What Women Think They Know About Gun Laws (And How They're Wrong)

It may be surprising to learn that many convicted domestic abusers are currently allowed to legally buy guns. Federal law prevents abusive spouses and co-parents from legally having guns. But convicted abusers of dating partners, those facing restraining orders, or convicted stalkers can currently pass a background check and legally buy an AR-15.

This is the reality, but it's not the perception. In Purple Strategies' recent survey of women voters, sponsored by Everytown for Gun Safety, majorities presumed these other types of abusers could not legally have guns. So not surprisingly, eight in ten women (81%) support Senator Klobuchar's (D-MN) proposal to expand the definition of abuser to include stalkers and abusers of dating partners. (Note: At Purple, I led this polling effort; this post reflects my own views.)

Support extends across party lines. The survey included an oversample of an additional 200 Republican and Independent women; over three-fourths (77%) of them support this proposal. Even 75% of women who own guns support the bill. This is consistent with this recent Huffington Post/YouGov poll, showing a majority of Republicans (of both genders) support this proposal.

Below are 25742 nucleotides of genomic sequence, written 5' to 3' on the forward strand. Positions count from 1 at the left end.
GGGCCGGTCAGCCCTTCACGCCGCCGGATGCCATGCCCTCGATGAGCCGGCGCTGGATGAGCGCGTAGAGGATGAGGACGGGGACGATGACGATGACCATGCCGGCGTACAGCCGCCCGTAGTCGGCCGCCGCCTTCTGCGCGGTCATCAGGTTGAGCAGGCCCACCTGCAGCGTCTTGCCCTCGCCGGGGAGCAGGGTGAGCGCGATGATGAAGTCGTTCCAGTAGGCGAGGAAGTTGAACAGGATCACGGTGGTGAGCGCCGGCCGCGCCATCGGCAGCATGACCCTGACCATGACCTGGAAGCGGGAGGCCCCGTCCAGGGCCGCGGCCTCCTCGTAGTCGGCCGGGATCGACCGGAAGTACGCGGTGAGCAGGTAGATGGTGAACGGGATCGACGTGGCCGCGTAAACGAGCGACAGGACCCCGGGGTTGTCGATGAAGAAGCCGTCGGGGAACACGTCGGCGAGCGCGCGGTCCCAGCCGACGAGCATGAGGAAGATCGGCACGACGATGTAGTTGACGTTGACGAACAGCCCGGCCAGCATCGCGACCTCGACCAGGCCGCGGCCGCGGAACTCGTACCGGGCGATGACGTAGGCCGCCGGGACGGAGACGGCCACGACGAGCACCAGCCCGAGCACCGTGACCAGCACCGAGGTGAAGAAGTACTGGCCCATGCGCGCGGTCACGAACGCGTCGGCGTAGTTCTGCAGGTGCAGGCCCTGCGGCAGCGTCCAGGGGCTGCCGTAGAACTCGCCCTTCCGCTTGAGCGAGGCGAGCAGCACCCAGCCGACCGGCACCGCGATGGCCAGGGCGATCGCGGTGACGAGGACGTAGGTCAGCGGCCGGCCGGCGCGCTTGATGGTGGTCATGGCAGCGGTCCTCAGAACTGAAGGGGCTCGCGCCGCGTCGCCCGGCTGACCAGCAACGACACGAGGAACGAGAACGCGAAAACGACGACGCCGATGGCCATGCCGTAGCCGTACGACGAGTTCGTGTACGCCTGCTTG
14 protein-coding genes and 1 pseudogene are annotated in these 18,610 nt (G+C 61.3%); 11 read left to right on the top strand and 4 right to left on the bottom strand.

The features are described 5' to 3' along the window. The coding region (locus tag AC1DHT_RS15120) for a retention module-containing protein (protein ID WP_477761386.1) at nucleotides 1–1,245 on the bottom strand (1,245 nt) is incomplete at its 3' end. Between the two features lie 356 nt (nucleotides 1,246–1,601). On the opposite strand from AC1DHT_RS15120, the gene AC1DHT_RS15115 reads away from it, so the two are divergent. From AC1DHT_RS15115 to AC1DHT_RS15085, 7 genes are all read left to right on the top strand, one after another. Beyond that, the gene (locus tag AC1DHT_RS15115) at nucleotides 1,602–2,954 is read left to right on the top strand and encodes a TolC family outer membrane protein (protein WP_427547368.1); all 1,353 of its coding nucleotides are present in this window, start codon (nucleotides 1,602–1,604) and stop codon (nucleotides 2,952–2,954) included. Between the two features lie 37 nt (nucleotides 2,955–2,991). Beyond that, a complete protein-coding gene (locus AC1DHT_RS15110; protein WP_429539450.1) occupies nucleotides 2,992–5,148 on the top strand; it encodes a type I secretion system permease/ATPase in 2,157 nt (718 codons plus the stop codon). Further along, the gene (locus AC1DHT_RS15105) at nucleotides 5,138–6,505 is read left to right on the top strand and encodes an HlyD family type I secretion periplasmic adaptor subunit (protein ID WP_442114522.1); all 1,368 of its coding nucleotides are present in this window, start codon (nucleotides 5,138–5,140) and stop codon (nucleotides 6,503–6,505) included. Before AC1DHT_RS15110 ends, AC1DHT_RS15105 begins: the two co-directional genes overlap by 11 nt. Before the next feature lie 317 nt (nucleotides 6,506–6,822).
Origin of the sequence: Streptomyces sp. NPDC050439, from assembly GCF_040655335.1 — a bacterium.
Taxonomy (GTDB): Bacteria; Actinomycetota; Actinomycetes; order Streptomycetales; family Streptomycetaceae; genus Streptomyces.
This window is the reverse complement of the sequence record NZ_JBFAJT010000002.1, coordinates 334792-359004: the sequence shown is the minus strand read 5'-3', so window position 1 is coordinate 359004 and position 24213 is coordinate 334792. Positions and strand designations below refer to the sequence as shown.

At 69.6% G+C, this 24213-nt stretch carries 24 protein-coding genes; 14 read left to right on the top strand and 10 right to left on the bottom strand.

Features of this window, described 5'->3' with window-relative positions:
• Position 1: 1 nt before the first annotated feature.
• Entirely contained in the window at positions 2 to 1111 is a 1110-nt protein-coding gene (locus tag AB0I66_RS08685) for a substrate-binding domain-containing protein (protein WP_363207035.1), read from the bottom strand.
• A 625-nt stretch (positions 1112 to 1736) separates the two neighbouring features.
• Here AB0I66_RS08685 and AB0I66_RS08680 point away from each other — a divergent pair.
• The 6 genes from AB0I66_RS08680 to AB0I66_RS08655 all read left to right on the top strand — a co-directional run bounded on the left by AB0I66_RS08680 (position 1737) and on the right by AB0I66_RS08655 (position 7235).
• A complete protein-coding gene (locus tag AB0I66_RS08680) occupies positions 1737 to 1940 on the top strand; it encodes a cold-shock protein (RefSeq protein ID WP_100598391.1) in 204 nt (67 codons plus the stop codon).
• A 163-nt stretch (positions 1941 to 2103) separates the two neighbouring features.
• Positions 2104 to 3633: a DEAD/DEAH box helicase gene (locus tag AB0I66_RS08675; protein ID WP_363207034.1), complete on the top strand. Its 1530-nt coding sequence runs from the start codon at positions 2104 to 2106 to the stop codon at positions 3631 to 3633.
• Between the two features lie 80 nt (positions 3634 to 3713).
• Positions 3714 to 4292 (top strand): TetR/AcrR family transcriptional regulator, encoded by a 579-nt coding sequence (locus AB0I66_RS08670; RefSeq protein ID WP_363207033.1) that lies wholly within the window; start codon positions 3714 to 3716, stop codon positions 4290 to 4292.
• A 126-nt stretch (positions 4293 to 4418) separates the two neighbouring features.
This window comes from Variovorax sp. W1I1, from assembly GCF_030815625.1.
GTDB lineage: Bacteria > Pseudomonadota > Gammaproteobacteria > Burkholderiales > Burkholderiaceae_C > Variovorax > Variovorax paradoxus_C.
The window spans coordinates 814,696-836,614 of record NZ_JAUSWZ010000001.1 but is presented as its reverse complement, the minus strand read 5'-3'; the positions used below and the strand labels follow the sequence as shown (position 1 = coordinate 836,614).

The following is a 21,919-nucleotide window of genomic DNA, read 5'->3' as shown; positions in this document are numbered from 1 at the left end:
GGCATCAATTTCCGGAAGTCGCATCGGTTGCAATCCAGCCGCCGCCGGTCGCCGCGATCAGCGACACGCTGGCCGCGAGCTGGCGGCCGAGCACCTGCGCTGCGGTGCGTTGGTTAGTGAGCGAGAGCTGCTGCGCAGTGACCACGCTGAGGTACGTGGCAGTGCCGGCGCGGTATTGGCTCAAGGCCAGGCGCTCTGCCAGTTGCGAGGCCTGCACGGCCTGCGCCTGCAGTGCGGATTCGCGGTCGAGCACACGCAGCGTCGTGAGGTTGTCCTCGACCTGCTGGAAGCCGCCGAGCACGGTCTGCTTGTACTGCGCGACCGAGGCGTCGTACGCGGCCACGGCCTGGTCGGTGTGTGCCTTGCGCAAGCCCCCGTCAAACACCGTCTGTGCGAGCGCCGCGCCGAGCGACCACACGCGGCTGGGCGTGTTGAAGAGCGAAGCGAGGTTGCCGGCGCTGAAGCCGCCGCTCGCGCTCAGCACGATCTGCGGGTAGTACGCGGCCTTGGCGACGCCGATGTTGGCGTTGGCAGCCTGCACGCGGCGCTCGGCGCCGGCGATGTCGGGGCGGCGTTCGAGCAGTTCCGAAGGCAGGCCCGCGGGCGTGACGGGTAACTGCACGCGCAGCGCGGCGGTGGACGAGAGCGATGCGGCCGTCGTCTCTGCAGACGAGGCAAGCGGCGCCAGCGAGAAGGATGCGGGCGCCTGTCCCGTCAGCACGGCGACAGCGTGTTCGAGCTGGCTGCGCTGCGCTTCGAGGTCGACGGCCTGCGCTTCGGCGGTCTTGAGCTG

Not only does the Klobuchar bill close a loophole most women are unaware even exists, most also feel it will make women safer. Over half (62%) say the law will make women safer, including 51% of Republicans and Independents.

Those who might know best say the law could be even more helpful. The 44% in our survey with personal experience with domestic violence or stalking, and the 25% with personal experience with gun violence, are particularly likely to feel the proposal will make women safer (64%, 70%).


Why is support so transcendent? Perhaps because three-fourths of women (and over two-thirds of Republicans an Independents) feel we can both protect 2nd Amendment rights while also keeping guns out of dangerous hands. Only a fifth (19%) say every gun law is an infringement on the 2nd Amendment.

And while many may think guns are a third rail of American politics, women say they will reward, not punish, a candidate for supporting this expansion of the definition of abuser. By 3-to-1, women say they are more likely to vote for a candidate with this view. Even among Republicans and Independents, more will reward a candidate.

So while some wonder if stronger gun laws are too restrictive, or too controversial, remember most women assume the laws are stronger than they actually are. And remember this sobering reality: In the last decade, more women were killed by an intimate partner using a gun than troops killed in action in Iraq and Afghanistan combined. Come November, women across party lines may reward candidates working to solve problems, rather than leaning on partisan perceptions.